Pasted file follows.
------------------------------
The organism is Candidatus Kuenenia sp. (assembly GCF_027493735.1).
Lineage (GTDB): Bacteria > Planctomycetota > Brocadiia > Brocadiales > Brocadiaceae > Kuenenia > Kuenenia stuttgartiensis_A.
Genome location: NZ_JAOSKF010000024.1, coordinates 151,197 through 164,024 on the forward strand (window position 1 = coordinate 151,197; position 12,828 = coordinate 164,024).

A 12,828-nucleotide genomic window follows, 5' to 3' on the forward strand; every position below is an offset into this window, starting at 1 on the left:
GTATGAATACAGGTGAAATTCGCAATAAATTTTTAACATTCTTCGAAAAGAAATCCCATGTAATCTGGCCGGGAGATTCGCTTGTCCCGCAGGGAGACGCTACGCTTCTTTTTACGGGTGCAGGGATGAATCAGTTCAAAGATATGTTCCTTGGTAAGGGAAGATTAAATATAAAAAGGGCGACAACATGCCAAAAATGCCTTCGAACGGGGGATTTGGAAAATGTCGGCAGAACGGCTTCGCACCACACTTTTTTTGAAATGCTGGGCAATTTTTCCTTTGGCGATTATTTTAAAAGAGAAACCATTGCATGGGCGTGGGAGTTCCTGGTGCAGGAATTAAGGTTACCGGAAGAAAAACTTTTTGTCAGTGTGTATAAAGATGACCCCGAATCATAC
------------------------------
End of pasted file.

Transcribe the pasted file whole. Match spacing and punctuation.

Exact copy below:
The organism is Candidatus Kuenenia sp. (assembly GCF_027493735.1).
Lineage (GTDB): Bacteria > Planctomycetota > Brocadiia > Brocadiales > Brocadiaceae > Kuenenia > Kuenenia stuttgartiensis_A.
Genome location: NZ_JAOSKF010000024.1, coordinates 151,197 through 164,024 on the forward strand (window position 1 = coordinate 151,197; position 12,828 = coordinate 164,024).

A 12,828-nucleotide genomic window follows, 5' to 3' on the forward strand; every position below is an offset into this window, starting at 1 on the left:
GTATGAATACAGGTGAAATTCGCAATAAATTTTTAACATTCTTCGAAAAGAAATCCCATGTAATCTGGCCGGGAGATTCGCTTGTCCCGCAGGGAGACGCTACGCTTCTTTTTACGGGTGCAGGGATGAATCAGTTCAAAGATATGTTCCTTGGTAAGGGAAGATTAAATATAAAAAGGGCGACAACATGCCAAAAATGCCTTCGAACGGGGGATTTGGAAAATGTCGGCAGAACGGCTTCGCACCACACTTTTTTTGAAATGCTGGGCAATTTTTCCTTTGGCGATTATTTTAAAAGAGAAACCATTGCATGGGCGTGGGAGTTCCTGGTGCAGGAATTAAGGTTACCGGAAGAAAAACTTTTTGTCAGTGTGTATAAAGATGACCCCGAATCATAC